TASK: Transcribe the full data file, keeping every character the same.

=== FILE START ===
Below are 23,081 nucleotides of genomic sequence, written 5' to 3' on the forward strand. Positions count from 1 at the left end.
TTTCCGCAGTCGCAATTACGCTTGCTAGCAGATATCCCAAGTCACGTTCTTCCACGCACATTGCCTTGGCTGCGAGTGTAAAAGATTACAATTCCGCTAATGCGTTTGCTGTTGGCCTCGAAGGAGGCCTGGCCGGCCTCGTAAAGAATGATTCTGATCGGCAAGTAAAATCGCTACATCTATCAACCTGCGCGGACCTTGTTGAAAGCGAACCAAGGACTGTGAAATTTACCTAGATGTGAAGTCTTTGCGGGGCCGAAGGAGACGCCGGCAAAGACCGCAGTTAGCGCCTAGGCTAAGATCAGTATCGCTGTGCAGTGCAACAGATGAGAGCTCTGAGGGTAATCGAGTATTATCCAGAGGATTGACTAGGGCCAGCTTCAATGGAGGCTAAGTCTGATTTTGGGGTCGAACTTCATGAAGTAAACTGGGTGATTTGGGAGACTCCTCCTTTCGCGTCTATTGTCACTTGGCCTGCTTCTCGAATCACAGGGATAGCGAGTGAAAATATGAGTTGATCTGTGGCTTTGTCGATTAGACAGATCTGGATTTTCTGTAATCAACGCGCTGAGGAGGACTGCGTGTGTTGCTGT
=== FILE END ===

Below are 23,081 nucleotides of genomic sequence, written 5' to 3' on the forward strand. Positions count from 1 at the left end.
TTTCCGCAGTCGCAATTACGCTTGCTAGCAGATATCCCAAGTCACGTTCTTCCACGCACATTGCCTTGGCTGCGAGTGTAAAAGATTACAATTCCGCTAATGCGTTTGCTGTTGGCCTCGAAGGAGGCCTGGCCGGCCTCGTAAAGAATGATTCTGATCGGCAAGTAAAATCGCTACATCTATCAACCTGCGCGGACCTTGTTGAAAGCGAACCAAGGACTGTGAAATTTACCTAGATGTGAAGTCTTTGCGGGGCCGAAGGAGACGCCGGCAAAGACCGCAGTTAGCGCCTAGGCTAAGATCAGTATCGCTGTGCAGTGCAACAGATGAGAGCTCTGAGGGTAATCGAGTATTATCCAGAGGATTGACTAGGGCCAGCTTCAATGGAGGCTAAGTCTGATTTTGGGGTCGAACTTCATGAAGTAAACTGGGTGATTTGGGAGACTCCTCCTTTCGCGTCTATTGTCACTTGGCCTGCTTCTCGAATCACAGGGATAGCGAGTGAAAATATGAGTTGATCTGTGGCTTTGTCGATTAGACAGATCTGGATTTTCTGTAATCAACGCGCTGAGGAGGACTGCGTGTGTTGCTGT